JpGU-AGU Joint Meeting 2020

Presentation information

[E] Oral

S (Solid Earth Sciences ) » S-CG Complex & General

[S-CG57] New perspectives of subduction zone earthquake dynamics through experiments across-scales

convener:Masataka Kinoshita(Earthquake Research Institute, University of Tokyo), Yoshio Kono(Geodynamics Research Center, Ehime University), Eiichiro Araki(Japan Agency for Marine-Earth Science and Technology), Hiroko Kitajima(Texas A&M University College Station)

[SCG57-11] Crustal deformation observations and monitoring using a seafloor optical fiber strainmeter on the DONET seafloor cabled network

*Matthew James Cook1, Eiichiro Araki1, Mark Zumberge2, Takashi Yokobiki1, Toshinori Kimura1, Shuhei Nishida1, Shuichi Kodaira1 (1.JAMSTEC Japan Agency for Marine-Earth Science and Technology, 2.University of California San Diego)

Keywords:Fiber optic cable, Strainmeter, Seafloor crustal deformation, Marine geodesy

Optical fiber instruments can provide high-fidelity measurements of solid earth signals across a broad dynamic ranging from seismic, microseismic, and infragravity activity to episodic tremor and slow slip to interseismic secular strain accumulation. Fiber optic instruments such as strainmeters, distributed temperature sensing, and distributed acoustic sensing, have gained considerable momentum in the last decade. A 200-m long optical fiber strainmeter was installed on the seafloor and connected to DONET Node 2F in June 2019. Since then, it continues to provide real-time in situ measurements for seismic and tectonic monitoring in the Nankai Trough, Japan.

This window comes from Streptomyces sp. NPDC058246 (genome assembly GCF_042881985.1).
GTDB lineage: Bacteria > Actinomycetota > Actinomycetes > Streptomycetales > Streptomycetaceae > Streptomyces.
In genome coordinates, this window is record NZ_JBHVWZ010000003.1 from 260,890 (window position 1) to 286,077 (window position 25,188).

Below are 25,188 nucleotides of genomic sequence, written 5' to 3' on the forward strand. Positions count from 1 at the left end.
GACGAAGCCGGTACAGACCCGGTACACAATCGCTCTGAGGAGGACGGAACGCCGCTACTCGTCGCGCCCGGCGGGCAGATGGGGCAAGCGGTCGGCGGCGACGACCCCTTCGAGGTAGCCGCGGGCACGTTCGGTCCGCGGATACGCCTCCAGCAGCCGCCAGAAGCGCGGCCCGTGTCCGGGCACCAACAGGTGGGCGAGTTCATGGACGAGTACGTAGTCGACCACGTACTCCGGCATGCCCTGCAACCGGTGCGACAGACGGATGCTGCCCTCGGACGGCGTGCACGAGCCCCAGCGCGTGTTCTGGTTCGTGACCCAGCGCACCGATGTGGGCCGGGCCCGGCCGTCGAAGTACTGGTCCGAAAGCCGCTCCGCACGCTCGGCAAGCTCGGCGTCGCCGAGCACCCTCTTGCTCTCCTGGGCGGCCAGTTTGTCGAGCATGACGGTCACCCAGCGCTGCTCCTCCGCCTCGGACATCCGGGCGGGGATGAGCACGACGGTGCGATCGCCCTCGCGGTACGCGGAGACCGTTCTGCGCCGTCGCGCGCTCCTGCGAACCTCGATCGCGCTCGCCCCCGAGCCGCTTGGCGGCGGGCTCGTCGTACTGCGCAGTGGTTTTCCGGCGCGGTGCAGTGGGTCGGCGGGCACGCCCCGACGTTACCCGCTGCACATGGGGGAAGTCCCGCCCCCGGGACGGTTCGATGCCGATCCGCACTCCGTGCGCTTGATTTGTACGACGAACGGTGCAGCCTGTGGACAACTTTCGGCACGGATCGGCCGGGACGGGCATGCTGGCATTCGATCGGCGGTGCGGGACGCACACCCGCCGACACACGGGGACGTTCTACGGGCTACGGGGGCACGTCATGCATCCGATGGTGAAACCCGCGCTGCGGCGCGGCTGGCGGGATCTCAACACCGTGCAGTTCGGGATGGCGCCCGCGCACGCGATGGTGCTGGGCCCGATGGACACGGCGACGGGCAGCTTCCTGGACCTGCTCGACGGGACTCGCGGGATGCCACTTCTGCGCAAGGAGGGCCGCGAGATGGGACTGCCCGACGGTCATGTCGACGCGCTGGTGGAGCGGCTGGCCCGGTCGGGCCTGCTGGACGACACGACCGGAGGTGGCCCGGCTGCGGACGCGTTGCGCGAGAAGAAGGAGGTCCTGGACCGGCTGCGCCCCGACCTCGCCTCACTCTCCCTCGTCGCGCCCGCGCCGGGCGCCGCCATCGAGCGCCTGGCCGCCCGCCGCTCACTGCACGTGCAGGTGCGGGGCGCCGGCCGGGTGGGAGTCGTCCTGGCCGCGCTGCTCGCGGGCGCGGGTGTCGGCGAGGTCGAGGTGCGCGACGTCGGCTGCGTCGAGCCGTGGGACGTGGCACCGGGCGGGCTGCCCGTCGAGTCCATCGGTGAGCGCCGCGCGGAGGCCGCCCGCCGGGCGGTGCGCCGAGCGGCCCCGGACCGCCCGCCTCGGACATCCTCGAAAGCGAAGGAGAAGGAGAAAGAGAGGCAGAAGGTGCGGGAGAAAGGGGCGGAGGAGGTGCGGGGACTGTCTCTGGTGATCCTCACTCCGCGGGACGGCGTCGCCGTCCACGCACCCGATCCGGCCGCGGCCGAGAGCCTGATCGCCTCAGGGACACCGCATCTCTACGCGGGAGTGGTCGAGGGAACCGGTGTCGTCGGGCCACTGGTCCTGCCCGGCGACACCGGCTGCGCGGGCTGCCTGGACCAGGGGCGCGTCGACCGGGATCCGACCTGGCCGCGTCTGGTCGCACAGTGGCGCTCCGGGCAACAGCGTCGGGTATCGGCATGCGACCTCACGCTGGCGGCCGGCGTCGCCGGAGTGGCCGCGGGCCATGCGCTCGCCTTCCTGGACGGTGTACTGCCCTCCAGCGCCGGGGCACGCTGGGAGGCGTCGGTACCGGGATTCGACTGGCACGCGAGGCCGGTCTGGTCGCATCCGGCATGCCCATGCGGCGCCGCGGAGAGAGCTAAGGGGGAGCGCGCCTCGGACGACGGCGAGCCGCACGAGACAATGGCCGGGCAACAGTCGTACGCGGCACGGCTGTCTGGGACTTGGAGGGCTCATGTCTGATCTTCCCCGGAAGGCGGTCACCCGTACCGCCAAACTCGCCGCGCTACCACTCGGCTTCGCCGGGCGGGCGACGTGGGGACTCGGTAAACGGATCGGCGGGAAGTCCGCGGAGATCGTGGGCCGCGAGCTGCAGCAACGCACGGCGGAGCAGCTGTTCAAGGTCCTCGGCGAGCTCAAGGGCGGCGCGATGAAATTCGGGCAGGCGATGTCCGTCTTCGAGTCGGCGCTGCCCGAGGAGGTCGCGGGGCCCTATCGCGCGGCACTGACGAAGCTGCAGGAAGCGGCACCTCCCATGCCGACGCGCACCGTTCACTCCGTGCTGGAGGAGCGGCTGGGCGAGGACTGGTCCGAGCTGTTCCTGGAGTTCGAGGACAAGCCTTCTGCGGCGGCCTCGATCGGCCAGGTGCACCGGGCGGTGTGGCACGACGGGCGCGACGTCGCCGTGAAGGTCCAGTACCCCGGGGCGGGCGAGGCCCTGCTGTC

We tested two configurations to assess the best installation and measurement practices for future deployments: (1) on 03 June 2019 the instrument fiber was nearly completely buried under several cm of sediment along the length of the fiber, and (2) on 08 October 2020, the fiber was lifted out of the sediment and laid across the bare seafloor with a small additional amount of tension.

Initial data and results were used to determine the thermal response and performance of the instrument and revealed signals possibly attributed to drift, initial loading and/or sediment settling effects. Nearby instruments including seafloor pressure gauges and broadband seismometers provide valuable data for comparison. We present results and insights addressing the following: (1) thermal response and behavior, (2) ocean tides and ocean tidal loading signals, (3) teleseismic events, such as the February 2020 M6.9 Kuril earthquake, and (4) performance comparisons based on the initial and adjusted instrument installation configurations and conditions.